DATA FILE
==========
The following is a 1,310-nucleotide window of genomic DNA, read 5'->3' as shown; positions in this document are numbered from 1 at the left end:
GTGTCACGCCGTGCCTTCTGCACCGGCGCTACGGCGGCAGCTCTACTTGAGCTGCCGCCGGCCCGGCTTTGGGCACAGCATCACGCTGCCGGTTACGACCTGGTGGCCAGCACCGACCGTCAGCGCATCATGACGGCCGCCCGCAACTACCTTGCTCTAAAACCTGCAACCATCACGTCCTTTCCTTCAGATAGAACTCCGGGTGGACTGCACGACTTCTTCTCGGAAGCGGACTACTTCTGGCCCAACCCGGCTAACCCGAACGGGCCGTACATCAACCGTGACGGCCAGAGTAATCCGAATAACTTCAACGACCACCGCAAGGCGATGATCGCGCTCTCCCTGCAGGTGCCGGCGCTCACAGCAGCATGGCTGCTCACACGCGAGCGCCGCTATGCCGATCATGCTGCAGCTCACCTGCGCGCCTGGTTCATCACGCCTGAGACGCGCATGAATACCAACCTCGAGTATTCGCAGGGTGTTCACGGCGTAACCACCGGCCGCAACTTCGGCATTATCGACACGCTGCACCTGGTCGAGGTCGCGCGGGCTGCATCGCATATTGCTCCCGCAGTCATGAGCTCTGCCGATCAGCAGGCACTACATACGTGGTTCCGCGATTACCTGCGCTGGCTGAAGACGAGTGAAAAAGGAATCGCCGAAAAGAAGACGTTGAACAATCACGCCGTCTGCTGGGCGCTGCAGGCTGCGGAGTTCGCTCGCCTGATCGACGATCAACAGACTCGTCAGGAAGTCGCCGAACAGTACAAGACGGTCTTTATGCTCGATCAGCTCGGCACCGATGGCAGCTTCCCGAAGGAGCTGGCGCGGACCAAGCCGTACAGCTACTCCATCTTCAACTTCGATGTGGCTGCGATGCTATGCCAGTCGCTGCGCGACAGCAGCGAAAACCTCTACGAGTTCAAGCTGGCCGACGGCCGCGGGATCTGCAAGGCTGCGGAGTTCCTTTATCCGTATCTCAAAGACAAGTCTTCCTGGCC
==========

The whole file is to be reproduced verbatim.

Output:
The following is a 1,310-nucleotide window of genomic DNA, read 5'->3' as shown; positions in this document are numbered from 1 at the left end:
GTGTCACGCCGTGCCTTCTGCACCGGCGCTACGGCGGCAGCTCTACTTGAGCTGCCGCCGGCCCGGCTTTGGGCACAGCATCACGCTGCCGGTTACGACCTGGTGGCCAGCACCGACCGTCAGCGCATCATGACGGCCGCCCGCAACTACCTTGCTCTAAAACCTGCAACCATCACGTCCTTTCCTTCAGATAGAACTCCGGGTGGACTGCACGACTTCTTCTCGGAAGCGGACTACTTCTGGCCCAACCCGGCTAACCCGAACGGGCCGTACATCAACCGTGACGGCCAGAGTAATCCGAATAACTTCAACGACCACCGCAAGGCGATGATCGCGCTCTCCCTGCAGGTGCCGGCGCTCACAGCAGCATGGCTGCTCACACGCGAGCGCCGCTATGCCGATCATGCTGCAGCTCACCTGCGCGCCTGGTTCATCACGCCTGAGACGCGCATGAATACCAACCTCGAGTATTCGCAGGGTGTTCACGGCGTAACCACCGGCCGCAACTTCGGCATTATCGACACGCTGCACCTGGTCGAGGTCGCGCGGGCTGCATCGCATATTGCTCCCGCAGTCATGAGCTCTGCCGATCAGCAGGCACTACATACGTGGTTCCGCGATTACCTGCGCTGGCTGAAGACGAGTGAAAAAGGAATCGCCGAAAAGAAGACGTTGAACAATCACGCCGTCTGCTGGGCGCTGCAGGCTGCGGAGTTCGCTCGCCTGATCGACGATCAACAGACTCGTCAGGAAGTCGCCGAACAGTACAAGACGGTCTTTATGCTCGATCAGCTCGGCACCGATGGCAGCTTCCCGAAGGAGCTGGCGCGGACCAAGCCGTACAGCTACTCCATCTTCAACTTCGATGTGGCTGCGATGCTATGCCAGTCGCTGCGCGACAGCAGCGAAAACCTCTACGAGTTCAAGCTGGCCGACGGCCGCGGGATCTGCAAGGCTGCGGAGTTCCTTTATCCGTATCTCAAAGACAAGTCTTCCTGGCC